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Tasting Swedish Hill Wines in Saratoga Springs, New York

Swedish 5These days there are boutique wineries popping up everywhere, microbreweries in every other garage and a general influx of new entries into the wine, beer and spirits industry.  It has become a really cool thing to do.  So you never know when you’ll run into something new.

We were recently in Saratoga Springs, New York for a few hours and stumbled upon the tasting room for Swedish Hill Winery.  Now Swedish Hill is not in Saratoga per se, they actually live and produce wine in the Finger Lakes Region.  Their winery is in Romulus, to be exact, between Seneca Lake and Cayuga Lake.  This is a region known for quality whites and sometimes amazingly good reds, so we expected good things.  We were blown away a few years ago with the quality of Steve Shaw’s red wines from the Finger Lakes (read more about that here).   Riesling is a staple of the region, as you might expect given the climate.  Swedish Hill had three Rieslings on their tasting list, so I would have to try Swedish 9them all.

The sign outside said “World Class Wines”.  Located on a bust stretch of the main street in Saratoga this store see a lot of foot traffic.  From a marketing perspective it makes a lot of sense.  Let’s take a look at what we found.

Inside the space is long and narrow.  A quite lengthy tasting table takes up the left side, with racks of wine for sale occupying the right.  When we walked in the table was packed with about twenty tasters.  We Swedish 6managed to find some room at the far end as a group finished up.  They are clearly making some money just on tasting fees.  It is essentially a dollar a tasted here, with the basic six wines for six dollars option allowing you to add more for a buck a piece.  The list is all over the place as well, with ‘dry’ whites, ‘semi-dry’ whites, ‘dry’ to ‘semi-dry’ reds and then sweet wines and dessert Swedish 10wines.  They also have a sparkler and fruit wines.  Clearly this is one of those wineries that makes a lot of varieties as well as varietals.   Swedish Hill uses the definition of ‘dry’ being less than 2% residual sugar, ‘semi-dry’ being 2-4% and sweet above that.  Most wine lovers I know would not refer to a wine with 3.2% residual sugar as ‘semi-dry’.  Maybe semi-sweet, as there is noticeable sweetness.  Still, what matters is in the bottle.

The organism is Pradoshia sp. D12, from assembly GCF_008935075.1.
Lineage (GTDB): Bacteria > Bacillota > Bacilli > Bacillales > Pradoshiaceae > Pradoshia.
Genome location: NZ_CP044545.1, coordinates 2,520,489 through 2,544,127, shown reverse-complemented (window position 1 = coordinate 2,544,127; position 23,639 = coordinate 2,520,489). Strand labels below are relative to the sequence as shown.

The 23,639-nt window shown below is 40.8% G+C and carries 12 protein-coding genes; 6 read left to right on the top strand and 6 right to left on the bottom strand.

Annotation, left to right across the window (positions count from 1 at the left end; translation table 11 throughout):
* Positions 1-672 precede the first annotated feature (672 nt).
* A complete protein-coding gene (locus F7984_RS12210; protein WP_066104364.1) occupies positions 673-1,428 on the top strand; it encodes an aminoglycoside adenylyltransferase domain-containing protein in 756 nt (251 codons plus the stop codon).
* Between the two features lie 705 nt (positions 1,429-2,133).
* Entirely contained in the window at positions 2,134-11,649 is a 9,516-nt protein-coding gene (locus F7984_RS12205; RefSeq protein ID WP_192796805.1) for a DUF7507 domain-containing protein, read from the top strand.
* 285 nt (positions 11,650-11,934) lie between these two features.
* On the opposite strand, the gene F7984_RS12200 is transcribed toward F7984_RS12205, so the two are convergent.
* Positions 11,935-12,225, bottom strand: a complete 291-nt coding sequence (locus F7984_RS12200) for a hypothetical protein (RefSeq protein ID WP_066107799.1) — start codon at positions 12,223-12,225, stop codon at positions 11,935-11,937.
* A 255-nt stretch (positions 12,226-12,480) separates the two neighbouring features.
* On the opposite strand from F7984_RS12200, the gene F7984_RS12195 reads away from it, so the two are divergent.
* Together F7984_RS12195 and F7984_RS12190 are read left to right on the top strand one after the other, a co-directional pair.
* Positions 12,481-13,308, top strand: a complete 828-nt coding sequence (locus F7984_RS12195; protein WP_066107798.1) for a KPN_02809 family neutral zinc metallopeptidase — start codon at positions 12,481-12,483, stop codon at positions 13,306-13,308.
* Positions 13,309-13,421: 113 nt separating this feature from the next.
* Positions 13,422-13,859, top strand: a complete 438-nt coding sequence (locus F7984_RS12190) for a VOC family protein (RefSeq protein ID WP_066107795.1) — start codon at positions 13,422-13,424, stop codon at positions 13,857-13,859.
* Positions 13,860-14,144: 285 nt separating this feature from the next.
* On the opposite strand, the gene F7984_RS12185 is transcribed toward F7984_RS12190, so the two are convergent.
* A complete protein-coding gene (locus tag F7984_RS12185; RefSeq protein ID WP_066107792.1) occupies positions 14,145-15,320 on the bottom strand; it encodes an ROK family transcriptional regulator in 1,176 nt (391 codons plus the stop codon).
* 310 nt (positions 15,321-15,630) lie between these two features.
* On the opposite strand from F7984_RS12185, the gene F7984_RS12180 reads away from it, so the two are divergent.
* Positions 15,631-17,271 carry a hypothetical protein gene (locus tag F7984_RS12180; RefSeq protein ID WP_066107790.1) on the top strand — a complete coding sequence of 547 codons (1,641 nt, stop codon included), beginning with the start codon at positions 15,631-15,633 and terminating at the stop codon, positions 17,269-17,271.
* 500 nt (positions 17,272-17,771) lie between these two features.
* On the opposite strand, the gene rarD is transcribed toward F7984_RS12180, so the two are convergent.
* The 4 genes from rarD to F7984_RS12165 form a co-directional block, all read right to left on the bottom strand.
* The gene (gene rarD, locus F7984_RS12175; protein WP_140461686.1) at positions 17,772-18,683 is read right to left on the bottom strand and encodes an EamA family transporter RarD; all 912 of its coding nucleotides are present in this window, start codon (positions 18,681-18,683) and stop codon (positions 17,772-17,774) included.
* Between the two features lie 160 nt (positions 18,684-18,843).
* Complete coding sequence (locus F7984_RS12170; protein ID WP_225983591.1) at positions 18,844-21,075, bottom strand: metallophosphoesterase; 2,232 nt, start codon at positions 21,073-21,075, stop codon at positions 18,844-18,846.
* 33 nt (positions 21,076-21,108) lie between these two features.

Here’s what we tried:

Swedish 42013 Dry Riesling – this wine carries apple, pear and honeydew aromas.  There is a hint of sweetness as well.  It’s an OK wine, but really could use more acid to keep it fresh.  $16

2013 Riesling – Humphrey’s Vineyard – this single vineyard Riesling is more like a Swedish 3classic German varietal on the nose.  The petroleum marker is distinct.  It has some texture and is an overall pleasing wine, but could also use more acid.  $22

2013 Riesling – at 2.4% residual sugar this is noticeably sweet, although the winery would term it ‘semi-dry’.  it has peach and pear aromas and flavors.  This is another wine that really needs some acid.  The balance is just off on these Rieslings.

Swedish 1Viking Red –a blend of six different red grapes, some of which see oak aging, this wine is surprisingly complex.  On the palate red fruits and some spice come through.  It is rich with nice length and soft tannins.  This is quite good and a great value at $10.

2012 Cabernet Franc –the wine is a beautiful red color. Rasberry and other red fruits hit you on the nose.  There’s a little tannin and decent length.  Again, here we have a decent wine, but nothing to get excited about.  $18

2012 Optimus Meritage – this is a blend of Cabernet Franc, Cabernet Sauvignon and Merlot.  The wine sees 16 months in French oak.  There’s some spice, some tannin and unfortunately a lack of depth.  This was disappointing at $26.

2014 Marechal Foch – while we have had many wines from this grape made in New England, and they are Swedish 8almost always fruity wines perfect for a summer picnic, this is not one of them.  It was thin and finished with a bitterness we did not like.

Overall we had mixed feelings about the wines from Swedish Hill.  The Rieslings were disappointing, as that is where I would expect a winery from the Finger Lakes to shine.  Cheri agreed.  On the red side the Viking Red was very good and a really good value at $10.  The Cab Franc and Meritage were good, but just that.  I would personally not use the ‘world class wine’ descriptor here.

Still, it is fun to have a winery tasting room in downtown Saratoga, and we always enjoy trying new wines.  The winery itself looks like a fun place to visit.  Based on their collection of awards we probably didn’t catch their best vintage.  If you’re in the Saratoga we suggest you stop in and form your own opinion.

Again, the winery itself is in Romulus – the particulars:

Swedish Hill Winery – website: http://swedishhill.com/

4565 State Route 414
Romulus, NY 14541

Phone: 1-888-549-WINE

A votre santé!

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